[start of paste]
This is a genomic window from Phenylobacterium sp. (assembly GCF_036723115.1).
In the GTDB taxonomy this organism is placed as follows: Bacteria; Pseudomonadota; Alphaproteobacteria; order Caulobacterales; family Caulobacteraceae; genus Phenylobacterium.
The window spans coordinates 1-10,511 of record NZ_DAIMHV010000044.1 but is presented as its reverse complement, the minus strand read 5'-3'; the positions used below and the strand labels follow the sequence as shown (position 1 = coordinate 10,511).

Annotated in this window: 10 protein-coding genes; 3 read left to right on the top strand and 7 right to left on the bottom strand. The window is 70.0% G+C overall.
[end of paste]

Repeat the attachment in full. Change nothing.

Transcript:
This is a genomic window from Phenylobacterium sp. (assembly GCF_036723115.1).
In the GTDB taxonomy this organism is placed as follows: Bacteria; Pseudomonadota; Alphaproteobacteria; order Caulobacterales; family Caulobacteraceae; genus Phenylobacterium.
The window spans coordinates 1-10,511 of record NZ_DAIMHV010000044.1 but is presented as its reverse complement, the minus strand read 5'-3'; the positions used below and the strand labels follow the sequence as shown (position 1 = coordinate 10,511).

Annotated in this window: 10 protein-coding genes; 3 read left to right on the top strand and 7 right to left on the bottom strand. The window is 70.0% G+C overall.